When I win the lottery (which will be sometime after I buy my first ticket), I would love to spend much of that fortune tracing down these immigrant ancestors. Richard Beckley is another mystery. He must have had leadership qualities because he was elected or appointed sergeant of the New Haven Artillery Company in 1648. He must have been a successful person, because he was able to leave homes to each of his sons at his death. He was respected in his communities, for he was many times a juror, and sometimes appointed to commissions. But we don't know much more than this, which seems so very little to know.
He is traditionally given a birth date of 1618, in "probably" Hampshire, England, but as far as I know there is as yet no documentation for that. His parents were John Beckley and Mary Elliott, and he is known to have had at least one brother, Simon. That is as much as we know of his youth, or for that matter, of his marriage. He is believed to have been married at least twice. It has been suggested that his first wife was Mrs. Alice Daniels (maiden name not known, unless it was Daniels), but the circumstances surrounding that marriage, if correct as reported, are bizarre and worthy only of the gossip columns. I'm not sure that the Richard Beggarly in England, alleged adulterer, and Richard Beckley, fine upstanding citizen, more or less, in Connecticut are the same person, but I'm simply noting it as a possibility, however remote. His second wife is believed to be Frances Deming, and that marriage took place probably in either 1662 or 1665.
So, sometime Richard married someone, and had children Sarah, John, Mary, Benjamin, Nathaniel, and Hannah, all in New Haven, Connecticut, except Sarah may have been born elsewhere. Richard and presumably his wife had arrived there by 1639, so New Haven was still a very small community at that time. They stayed in or near New Haven until about 1660, when they moved to Wethersfield, Ct. Richard purchased land in 1668 from Turramuggus, which was 300 acres and was located on both sides of the Mattebesset River, in what is now the "Beckley section" of Berlin, Ct He was clever in purchasing his land, for it allowed him to build a mill on the river. I've not found references to attacks on the settlement during King Philip's War, but militia from Connecticut were certainly involved in some of the battles and since Richard was a sergeant earlier, it is likely that he participated in at least some of them. (He apparently wasn't 60 years of age yet, so would have been in the militia unless he had a health condition that prevented it.)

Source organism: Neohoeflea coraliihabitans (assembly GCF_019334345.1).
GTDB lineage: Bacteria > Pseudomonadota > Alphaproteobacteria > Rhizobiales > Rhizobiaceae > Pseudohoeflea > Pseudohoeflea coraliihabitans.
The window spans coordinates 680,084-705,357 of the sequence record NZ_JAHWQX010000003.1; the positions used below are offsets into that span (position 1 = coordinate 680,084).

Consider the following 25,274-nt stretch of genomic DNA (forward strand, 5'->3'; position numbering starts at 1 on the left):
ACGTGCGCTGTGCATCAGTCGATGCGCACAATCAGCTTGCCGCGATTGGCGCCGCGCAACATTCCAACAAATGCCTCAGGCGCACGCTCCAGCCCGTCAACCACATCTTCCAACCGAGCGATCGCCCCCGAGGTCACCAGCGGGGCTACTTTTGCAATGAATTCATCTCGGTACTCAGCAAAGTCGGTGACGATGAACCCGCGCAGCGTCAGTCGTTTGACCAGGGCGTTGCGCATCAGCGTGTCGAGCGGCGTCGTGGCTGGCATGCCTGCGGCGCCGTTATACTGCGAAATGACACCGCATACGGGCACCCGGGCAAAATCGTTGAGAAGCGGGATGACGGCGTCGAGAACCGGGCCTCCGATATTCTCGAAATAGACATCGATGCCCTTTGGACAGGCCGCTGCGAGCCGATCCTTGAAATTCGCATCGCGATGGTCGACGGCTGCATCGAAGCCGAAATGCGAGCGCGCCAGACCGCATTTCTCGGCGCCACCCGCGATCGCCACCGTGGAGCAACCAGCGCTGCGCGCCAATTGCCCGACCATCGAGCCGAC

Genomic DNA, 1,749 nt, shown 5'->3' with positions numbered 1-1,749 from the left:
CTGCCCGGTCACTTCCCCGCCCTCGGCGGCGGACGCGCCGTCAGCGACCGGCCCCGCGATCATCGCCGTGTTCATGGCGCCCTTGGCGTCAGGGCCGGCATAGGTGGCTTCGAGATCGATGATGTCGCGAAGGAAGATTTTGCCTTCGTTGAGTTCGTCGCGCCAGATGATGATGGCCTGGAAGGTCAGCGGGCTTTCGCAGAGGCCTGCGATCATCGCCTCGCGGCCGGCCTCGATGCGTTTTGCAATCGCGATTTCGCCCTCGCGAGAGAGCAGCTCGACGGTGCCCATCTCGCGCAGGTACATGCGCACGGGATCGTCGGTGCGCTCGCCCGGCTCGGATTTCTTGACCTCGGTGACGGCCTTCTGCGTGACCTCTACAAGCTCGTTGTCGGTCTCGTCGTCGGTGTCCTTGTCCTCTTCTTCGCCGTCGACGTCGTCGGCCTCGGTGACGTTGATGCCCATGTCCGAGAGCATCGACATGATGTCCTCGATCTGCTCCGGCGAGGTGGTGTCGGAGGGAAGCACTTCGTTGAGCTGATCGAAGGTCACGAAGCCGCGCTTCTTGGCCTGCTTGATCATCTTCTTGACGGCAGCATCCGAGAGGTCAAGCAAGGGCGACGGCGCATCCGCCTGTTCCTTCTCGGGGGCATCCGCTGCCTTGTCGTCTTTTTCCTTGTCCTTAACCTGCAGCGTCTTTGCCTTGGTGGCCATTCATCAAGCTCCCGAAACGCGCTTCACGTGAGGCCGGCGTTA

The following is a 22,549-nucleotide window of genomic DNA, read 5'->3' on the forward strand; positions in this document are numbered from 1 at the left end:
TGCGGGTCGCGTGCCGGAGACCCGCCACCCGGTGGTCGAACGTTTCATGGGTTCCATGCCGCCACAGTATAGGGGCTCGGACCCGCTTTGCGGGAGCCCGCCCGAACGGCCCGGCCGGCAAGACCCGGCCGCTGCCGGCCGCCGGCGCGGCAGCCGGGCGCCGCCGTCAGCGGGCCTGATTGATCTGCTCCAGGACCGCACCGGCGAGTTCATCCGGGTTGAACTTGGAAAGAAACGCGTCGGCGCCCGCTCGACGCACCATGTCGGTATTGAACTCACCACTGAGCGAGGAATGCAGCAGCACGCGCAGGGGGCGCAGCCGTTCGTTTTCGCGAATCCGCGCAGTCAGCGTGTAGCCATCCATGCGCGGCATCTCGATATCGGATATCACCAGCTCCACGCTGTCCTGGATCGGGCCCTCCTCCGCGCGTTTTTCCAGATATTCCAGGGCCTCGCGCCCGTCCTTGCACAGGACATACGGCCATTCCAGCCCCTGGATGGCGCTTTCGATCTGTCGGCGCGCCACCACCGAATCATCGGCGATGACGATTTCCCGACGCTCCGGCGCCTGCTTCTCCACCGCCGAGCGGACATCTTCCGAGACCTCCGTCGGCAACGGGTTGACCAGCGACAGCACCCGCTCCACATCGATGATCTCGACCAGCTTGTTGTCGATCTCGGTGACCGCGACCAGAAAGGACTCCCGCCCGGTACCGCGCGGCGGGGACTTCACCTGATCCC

In Wethersfield/Berlin, Richard and family apparently prospered. Towards the end of his life, Richard was granted license for an ordinary (he may have been licensed earlier but records haven't been found), which may have been an easier way to make a living than the farming he had been doing. His children or and grandchildren may have helped with the chores of this tavern/inn.
Richard died August 5, 1690. His estate wasn't settled until 1701 so his wife may have outlived him. His inventory taken September 2,1690 was valued at 383 pounds, 5 shillings. Among the items I can read on the inventory are 15 books, carpenters tools, and six hives of bees. I think this is the first inventory I've found that mentioned bee hives, but it makes sense since it's known that he had an orchard. His inventory and will are on the new database at Ancestry.com, and I just found them today. It's pretty cool to be able to sit here and read (or not) some of the last wishes of such a distant ancestor!
The line of descent is:
Richard Beckley-unknown first wife
Sarah Beckley-John Church
Richard Church-Elizabeth Noble
Jonathan Church-Ruth Hitchcock
Ruth Church-Stephen Noble
Ruth Noble-Martin Root Jr.
Ruth Root-Samuel Falley
Clarissa Falley-John Havens Starr
Harriet Starr-John Wilson Knott
Edith Knott-Edward Allen
Richard Allen-Gladys Holbrook